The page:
by Roger Bourke White Jr., copyright January 2017
This National Geographic Video is pretty standard fare: it is standard in how National Geographic formats its videos, and standard in the subject matter.
This is not the first National Geographic video I've seen, and I find them consistently disappointing as an educational source. National Geographic fills their videos with nice talk by a narrator, some pithy quotations by well-known experts in the field, and lots of pretty video scenes of a "B-roll" sort.
All-in-all, I find these videos to be slow and boring compared to reading a text article on the same topic. In particular, the B-roll video style doesn't add anything to getting information across.
The topic of this video is a standard warning of the "Watch out, we may be heading for a disaster for our civilization." sort. This is an often discussed topic. This time by Jared Diamond, an author I highly respect for his book Guns, Germs and Steel.
An early Industrial Age author who became iconic for such warnings was Thomas Robert Malthus of the late 1700's. He was a preacher who was unhappy with the bubbly optimism of his contemporaries about the benefits that industrializing would bring, people such as William Godwin and the Marquis de Condorcet. Malthus' basic premise was that population growth, being exponential, would always outstrip food growth, which is linear. I first ran into this theme when I read a Club of Rome book The Limits to Growth in the mid-seventies.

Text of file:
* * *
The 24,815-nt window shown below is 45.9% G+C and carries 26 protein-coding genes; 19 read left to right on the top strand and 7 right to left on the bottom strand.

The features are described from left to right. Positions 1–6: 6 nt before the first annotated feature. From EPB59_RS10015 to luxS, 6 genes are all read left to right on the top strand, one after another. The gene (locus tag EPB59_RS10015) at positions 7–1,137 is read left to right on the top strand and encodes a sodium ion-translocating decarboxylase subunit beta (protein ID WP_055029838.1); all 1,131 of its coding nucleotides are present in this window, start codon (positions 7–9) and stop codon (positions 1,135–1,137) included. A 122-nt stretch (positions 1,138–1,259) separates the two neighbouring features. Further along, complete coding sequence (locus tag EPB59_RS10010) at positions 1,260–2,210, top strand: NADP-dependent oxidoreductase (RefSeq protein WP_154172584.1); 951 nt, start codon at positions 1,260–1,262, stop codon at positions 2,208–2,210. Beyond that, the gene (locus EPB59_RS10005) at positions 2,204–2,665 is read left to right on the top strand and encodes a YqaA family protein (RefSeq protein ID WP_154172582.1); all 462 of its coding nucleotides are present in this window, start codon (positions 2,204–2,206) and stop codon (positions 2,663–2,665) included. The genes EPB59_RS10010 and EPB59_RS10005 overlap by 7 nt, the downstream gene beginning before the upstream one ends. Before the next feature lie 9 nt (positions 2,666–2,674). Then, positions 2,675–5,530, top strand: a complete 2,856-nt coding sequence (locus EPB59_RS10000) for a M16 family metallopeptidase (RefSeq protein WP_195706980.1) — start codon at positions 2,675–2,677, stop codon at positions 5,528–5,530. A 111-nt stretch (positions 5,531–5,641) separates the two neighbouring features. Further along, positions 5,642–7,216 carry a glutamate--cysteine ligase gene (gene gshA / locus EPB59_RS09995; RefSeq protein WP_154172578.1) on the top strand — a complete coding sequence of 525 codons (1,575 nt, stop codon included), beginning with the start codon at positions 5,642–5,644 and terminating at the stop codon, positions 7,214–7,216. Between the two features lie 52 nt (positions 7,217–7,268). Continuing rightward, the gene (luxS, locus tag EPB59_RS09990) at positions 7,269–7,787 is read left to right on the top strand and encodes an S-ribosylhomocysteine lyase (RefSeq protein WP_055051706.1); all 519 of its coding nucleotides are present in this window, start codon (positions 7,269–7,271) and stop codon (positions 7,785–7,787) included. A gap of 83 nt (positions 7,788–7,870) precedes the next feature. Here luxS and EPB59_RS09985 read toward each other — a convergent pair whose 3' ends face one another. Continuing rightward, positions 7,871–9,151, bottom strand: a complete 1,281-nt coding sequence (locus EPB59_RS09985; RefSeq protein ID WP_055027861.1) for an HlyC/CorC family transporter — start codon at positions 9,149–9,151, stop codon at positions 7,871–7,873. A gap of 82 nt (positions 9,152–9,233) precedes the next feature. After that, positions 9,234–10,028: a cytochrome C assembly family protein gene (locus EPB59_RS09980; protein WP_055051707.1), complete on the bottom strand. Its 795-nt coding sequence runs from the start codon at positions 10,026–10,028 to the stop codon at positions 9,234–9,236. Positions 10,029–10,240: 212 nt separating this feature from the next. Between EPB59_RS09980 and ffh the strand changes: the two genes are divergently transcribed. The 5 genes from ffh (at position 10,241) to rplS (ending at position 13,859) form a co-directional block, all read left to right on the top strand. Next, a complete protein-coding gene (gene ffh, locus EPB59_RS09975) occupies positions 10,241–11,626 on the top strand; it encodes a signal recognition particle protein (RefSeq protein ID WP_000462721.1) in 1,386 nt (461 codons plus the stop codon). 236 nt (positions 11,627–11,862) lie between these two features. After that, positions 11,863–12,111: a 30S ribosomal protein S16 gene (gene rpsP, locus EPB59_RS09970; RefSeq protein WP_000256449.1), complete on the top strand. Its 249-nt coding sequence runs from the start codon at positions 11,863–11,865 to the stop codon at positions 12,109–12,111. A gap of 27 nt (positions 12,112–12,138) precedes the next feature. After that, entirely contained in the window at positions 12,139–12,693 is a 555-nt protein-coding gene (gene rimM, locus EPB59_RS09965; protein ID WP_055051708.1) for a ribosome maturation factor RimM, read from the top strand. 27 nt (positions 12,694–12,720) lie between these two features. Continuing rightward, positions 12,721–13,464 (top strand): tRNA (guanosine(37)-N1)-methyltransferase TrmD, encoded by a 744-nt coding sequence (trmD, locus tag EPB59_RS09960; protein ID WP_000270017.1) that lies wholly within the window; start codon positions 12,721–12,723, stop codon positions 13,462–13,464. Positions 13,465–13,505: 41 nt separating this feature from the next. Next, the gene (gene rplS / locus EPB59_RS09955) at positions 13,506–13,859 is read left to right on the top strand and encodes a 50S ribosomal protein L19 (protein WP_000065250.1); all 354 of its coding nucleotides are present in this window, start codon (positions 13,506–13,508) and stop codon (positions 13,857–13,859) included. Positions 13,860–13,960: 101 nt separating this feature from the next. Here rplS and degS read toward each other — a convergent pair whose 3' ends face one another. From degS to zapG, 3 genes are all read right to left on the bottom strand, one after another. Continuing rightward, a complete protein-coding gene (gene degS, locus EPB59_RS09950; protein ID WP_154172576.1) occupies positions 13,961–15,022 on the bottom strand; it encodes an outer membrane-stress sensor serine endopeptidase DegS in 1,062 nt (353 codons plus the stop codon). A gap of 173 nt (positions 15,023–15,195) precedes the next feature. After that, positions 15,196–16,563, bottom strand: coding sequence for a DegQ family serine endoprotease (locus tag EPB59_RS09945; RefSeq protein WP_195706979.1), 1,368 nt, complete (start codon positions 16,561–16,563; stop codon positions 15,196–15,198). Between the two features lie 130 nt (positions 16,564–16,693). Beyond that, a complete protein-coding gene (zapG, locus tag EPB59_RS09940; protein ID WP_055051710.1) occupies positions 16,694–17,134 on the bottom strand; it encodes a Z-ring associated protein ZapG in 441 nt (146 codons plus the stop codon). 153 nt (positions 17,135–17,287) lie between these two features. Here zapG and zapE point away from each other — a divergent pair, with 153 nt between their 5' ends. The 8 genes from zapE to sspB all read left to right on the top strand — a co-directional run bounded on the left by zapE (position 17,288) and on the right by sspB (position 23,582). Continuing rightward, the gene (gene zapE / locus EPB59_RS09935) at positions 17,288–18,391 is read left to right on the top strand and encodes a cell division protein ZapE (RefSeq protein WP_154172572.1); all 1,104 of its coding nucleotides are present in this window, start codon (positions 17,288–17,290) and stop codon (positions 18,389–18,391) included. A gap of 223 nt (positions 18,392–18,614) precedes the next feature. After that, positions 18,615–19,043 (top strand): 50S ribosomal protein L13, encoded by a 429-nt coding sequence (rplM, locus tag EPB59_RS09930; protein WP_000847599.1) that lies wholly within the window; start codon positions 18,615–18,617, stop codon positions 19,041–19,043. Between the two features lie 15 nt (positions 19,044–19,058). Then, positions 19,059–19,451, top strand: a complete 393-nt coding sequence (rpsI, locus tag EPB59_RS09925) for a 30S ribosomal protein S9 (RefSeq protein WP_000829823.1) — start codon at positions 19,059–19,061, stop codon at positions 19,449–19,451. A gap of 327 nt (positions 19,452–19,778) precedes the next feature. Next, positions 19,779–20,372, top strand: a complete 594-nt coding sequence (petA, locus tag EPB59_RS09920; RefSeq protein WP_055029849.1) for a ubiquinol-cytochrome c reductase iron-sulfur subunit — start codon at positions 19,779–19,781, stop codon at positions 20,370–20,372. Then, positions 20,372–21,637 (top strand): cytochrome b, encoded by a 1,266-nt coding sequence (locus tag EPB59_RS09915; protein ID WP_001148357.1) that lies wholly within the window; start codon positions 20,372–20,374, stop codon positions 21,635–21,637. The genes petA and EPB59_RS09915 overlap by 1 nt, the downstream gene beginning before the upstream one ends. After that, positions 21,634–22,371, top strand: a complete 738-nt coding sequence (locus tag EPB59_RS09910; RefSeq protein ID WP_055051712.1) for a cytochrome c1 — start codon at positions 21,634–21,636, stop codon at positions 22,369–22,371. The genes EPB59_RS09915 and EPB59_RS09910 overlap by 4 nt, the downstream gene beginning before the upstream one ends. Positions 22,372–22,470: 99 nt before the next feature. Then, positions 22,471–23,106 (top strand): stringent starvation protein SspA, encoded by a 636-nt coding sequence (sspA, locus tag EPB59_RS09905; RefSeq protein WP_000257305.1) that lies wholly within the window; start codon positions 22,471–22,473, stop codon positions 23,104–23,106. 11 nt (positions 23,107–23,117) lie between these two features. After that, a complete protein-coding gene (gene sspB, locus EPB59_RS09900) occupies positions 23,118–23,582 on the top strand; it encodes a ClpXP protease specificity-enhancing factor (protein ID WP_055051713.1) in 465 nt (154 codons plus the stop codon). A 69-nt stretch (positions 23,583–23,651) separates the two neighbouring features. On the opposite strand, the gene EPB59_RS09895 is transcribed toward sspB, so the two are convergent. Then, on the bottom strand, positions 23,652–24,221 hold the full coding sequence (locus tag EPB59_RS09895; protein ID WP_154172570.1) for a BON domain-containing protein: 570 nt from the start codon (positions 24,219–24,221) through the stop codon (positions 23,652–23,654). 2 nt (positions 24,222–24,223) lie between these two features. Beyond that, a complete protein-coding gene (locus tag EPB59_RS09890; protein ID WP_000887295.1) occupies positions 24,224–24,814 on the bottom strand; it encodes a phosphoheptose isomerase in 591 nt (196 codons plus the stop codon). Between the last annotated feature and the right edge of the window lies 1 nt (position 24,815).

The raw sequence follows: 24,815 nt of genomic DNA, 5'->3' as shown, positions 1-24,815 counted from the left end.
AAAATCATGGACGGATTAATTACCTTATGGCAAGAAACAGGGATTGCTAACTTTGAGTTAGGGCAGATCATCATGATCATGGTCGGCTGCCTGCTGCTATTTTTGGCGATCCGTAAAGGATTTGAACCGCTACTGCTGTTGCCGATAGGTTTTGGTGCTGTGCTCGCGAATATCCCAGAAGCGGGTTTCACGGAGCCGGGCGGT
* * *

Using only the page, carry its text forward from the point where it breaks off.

It impressed me at the time, but I'm no longer as impressed with the theme.
This video is about a similar theme: that mankind is good at creating memorable civilizations, but poor at making them lasting. Sooner or later, they always decline into obscurity. Roger opinion: This is backwards, mankind is consistent at peaking and declining the civilized societies he creates, making them big and memorable before the peak is the exception to the rule. But the memorable part counts for a lot when teaching about and learning history.
The good news is pointed out at the end of the video: these communities are at some point replaced by some other group of people who make another civilization that is even grander and more prosperous. The contemporary version of this happening is Silicon Valley replacing the Midwest Steel Belt as a center of American prosperity. This Steel Belt-to-Silicon Valley is an important lesson: It shows that this peaking and declining is constantly happening, even within civilizations that are looking quite prosperous to the inhabitants and outsiders.
This worrying about "Peak Something" has been a common and recurring theme for millennia. But it is an overrated worry. It is overrated if you take the rise and fall of individual communities as being an acceptable part of the human condition, and feel that technological progress will keep new communities rising and make their rises more prosperous than the predecessors, and sometimes more glamorous as well.
The important lesson to learn, what we should be spending lots of time and attention on, is "how to rise" not "how to peak and fall".